Myles Brennan passes it nearly every day on the way to school.
To most, it’s just an empty plot of land.
It’s no different than the other bare plots sprinkled down North Beach Boulevard, the picturesque bayside drag in this quaint coastal town. They are evidence of a crime committed 11 years ago by a force so powerful that it still leaves people shivering with emotion.
To Brennan, this plot of land is, in a small way, still home.
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He spent the first 7 years of his life here.
He fought off the supernatural, the ghosts that shoved him down the stairs and the old Civil War generals, in full regalia, that stood over his bed watching him sleep. No, really, his mom said: The property — the one she’s standing on right now, on this sun-splashed Wednesday — is haunted, and the house was, too.
He fished off that pier, now a mangled jumble of wooden pylons rising from the Bay of St. Louis, seen easily on this afternoon because it’s low tide.
He dined at a first-floor dinner table, once positioned where he’s standing now, near the only remains of the four-bedroom home — fragments of the house’s cement foundation peeking out from overgrown grass.
He learned to play football here, throwing the pigskin with his two older brothers, weaving around and between the property’s 15 oak trees, many of them at least 200 years old and wider than a barrel of oil. Three of them remain on the land; a dozen others were uprooted and carried out to sea, victims of the biggest natural disaster to hit this town.
Hurricane Katrina took everything from Myles Brennan and his family.
What’s strange is, without it, maybe things don’t end this way.
Without it, the family doesn’t live on a boat for three years, docked in a Destin, Florida, harbor. All five family members — Myles, his parents and his two older brothers — refer to those years the same way: “The best of our lives.”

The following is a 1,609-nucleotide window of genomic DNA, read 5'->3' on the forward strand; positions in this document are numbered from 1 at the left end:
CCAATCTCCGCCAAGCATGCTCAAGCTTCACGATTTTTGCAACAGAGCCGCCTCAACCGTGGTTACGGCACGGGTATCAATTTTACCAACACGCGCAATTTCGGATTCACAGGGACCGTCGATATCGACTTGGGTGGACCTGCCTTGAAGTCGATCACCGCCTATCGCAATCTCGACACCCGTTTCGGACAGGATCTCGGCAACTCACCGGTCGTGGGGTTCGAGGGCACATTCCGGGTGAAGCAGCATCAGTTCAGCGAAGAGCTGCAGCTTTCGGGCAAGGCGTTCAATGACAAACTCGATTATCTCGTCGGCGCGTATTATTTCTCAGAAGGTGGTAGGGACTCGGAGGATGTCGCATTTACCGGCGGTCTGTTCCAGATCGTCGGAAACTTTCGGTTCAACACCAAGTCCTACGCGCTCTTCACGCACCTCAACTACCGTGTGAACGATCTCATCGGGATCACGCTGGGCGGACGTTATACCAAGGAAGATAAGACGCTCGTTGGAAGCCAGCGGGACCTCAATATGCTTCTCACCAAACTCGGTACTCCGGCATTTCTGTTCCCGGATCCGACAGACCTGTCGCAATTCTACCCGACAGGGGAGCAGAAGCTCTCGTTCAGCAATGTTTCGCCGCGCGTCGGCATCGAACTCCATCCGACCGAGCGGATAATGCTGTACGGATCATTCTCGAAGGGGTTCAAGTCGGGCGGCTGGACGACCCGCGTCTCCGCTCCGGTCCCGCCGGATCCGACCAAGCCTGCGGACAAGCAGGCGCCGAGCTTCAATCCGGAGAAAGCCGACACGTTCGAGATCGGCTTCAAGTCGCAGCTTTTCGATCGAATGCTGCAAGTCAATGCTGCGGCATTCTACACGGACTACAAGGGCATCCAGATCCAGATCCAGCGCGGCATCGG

Without it, 8-year-old Myles doesn’t play for the Destin Dolphins, the little league team that moved him from receiver to quarterback when the starter suffered an injury — the beginning of his crazy football journey.
Maybe he doesn’t break the Mississippi high school record for career passing yards. (He did it by the fourth game of his senior season.) Maybe he doesn’t throw for more touchdowns than any player in state history, zipping 150-plus TDs as St. Stanislaus’ star QB.
Maybe he doesn’t sign with LSU on national signing day Wednesday as one of the most highly touted, sought-after quarterbacks in the nation.
Maybe he doesn’t enter LSU’s jumbled QB competition with such gusto and honesty.
“I know what I have to do,” Brennan said. “It’s not a new environment. I mean, it is new, the college level, but having to work and outwork people and earn a starting spot is not going to be nothing new to me.
“More stuff has been taken from me than given by many stretches. I’m not coming there to waste four or five years. I’m coming there to lead that team to a national championship.”
On this Wednesday afternoon, Brennan reaches into his back pocket, digs into his wallet and pulls out two bills — a $10 and a $2. They show their age, thin as tissue paper and stained, ripped and torn. The green has turned white in some places.